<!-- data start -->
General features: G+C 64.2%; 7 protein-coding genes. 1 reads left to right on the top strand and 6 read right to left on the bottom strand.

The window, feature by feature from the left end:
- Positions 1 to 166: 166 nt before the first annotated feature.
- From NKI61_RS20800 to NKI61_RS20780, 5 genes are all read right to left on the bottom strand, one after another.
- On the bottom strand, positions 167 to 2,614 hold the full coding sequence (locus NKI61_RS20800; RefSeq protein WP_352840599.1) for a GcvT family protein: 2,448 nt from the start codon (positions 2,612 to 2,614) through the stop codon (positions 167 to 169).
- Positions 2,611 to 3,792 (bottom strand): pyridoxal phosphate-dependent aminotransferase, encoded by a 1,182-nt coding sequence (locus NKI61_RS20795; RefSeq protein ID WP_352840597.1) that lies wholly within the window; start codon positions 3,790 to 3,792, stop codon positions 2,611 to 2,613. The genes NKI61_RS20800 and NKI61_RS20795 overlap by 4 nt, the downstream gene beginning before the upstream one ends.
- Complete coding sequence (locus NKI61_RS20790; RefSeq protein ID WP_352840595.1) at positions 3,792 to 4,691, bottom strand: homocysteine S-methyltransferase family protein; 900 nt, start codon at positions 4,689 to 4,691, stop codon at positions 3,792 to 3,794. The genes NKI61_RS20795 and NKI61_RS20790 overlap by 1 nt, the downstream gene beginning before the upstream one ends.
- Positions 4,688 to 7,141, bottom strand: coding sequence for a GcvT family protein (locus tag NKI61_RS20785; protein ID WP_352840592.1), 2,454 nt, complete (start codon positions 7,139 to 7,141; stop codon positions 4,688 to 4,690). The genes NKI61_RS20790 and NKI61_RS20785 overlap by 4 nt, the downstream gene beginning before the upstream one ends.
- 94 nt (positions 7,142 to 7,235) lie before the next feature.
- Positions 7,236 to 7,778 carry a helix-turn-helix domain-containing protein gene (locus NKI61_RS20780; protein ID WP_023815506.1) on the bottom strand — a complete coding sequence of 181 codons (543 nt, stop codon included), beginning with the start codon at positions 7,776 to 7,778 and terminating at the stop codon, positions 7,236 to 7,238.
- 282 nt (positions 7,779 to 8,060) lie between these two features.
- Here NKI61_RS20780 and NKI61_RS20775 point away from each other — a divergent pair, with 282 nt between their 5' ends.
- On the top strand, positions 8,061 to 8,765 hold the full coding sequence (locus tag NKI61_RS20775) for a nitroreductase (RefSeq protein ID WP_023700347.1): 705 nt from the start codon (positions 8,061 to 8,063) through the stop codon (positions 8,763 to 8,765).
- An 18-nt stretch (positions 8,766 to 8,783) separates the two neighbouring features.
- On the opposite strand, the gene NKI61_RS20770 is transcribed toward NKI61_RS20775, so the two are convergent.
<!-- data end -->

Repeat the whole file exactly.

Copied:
General features: G+C 64.2%; 7 protein-coding genes. 1 reads left to right on the top strand and 6 read right to left on the bottom strand.

The window, feature by feature from the left end:
- Positions 1 to 166: 166 nt before the first annotated feature.
- From NKI61_RS20800 to NKI61_RS20780, 5 genes are all read right to left on the bottom strand, one after another.
- On the bottom strand, positions 167 to 2,614 hold the full coding sequence (locus NKI61_RS20800; RefSeq protein WP_352840599.1) for a GcvT family protein: 2,448 nt from the start codon (positions 2,612 to 2,614) through the stop codon (positions 167 to 169).
- Positions 2,611 to 3,792 (bottom strand): pyridoxal phosphate-dependent aminotransferase, encoded by a 1,182-nt coding sequence (locus NKI61_RS20795; RefSeq protein ID WP_352840597.1) that lies wholly within the window; start codon positions 3,790 to 3,792, stop codon positions 2,611 to 2,613. The genes NKI61_RS20800 and NKI61_RS20795 overlap by 4 nt, the downstream gene beginning before the upstream one ends.
- Complete coding sequence (locus NKI61_RS20790; RefSeq protein ID WP_352840595.1) at positions 3,792 to 4,691, bottom strand: homocysteine S-methyltransferase family protein; 900 nt, start codon at positions 4,689 to 4,691, stop codon at positions 3,792 to 3,794. The genes NKI61_RS20795 and NKI61_RS20790 overlap by 1 nt, the downstream gene beginning before the upstream one ends.
- Positions 4,688 to 7,141, bottom strand: coding sequence for a GcvT family protein (locus tag NKI61_RS20785; protein ID WP_352840592.1), 2,454 nt, complete (start codon positions 7,139 to 7,141; stop codon positions 4,688 to 4,690). The genes NKI61_RS20790 and NKI61_RS20785 overlap by 4 nt, the downstream gene beginning before the upstream one ends.
- 94 nt (positions 7,142 to 7,235) lie before the next feature.
- Positions 7,236 to 7,778 carry a helix-turn-helix domain-containing protein gene (locus NKI61_RS20780; protein ID WP_023815506.1) on the bottom strand — a complete coding sequence of 181 codons (543 nt, stop codon included), beginning with the start codon at positions 7,776 to 7,778 and terminating at the stop codon, positions 7,236 to 7,238.
- 282 nt (positions 7,779 to 8,060) lie between these two features.
- Here NKI61_RS20780 and NKI61_RS20775 point away from each other — a divergent pair, with 282 nt between their 5' ends.
- On the top strand, positions 8,061 to 8,765 hold the full coding sequence (locus tag NKI61_RS20775) for a nitroreductase (RefSeq protein ID WP_023700347.1): 705 nt from the start codon (positions 8,061 to 8,063) through the stop codon (positions 8,763 to 8,765).
- An 18-nt stretch (positions 8,766 to 8,783) separates the two neighbouring features.
- On the opposite strand, the gene NKI61_RS20770 is transcribed toward NKI61_RS20775, so the two are convergent.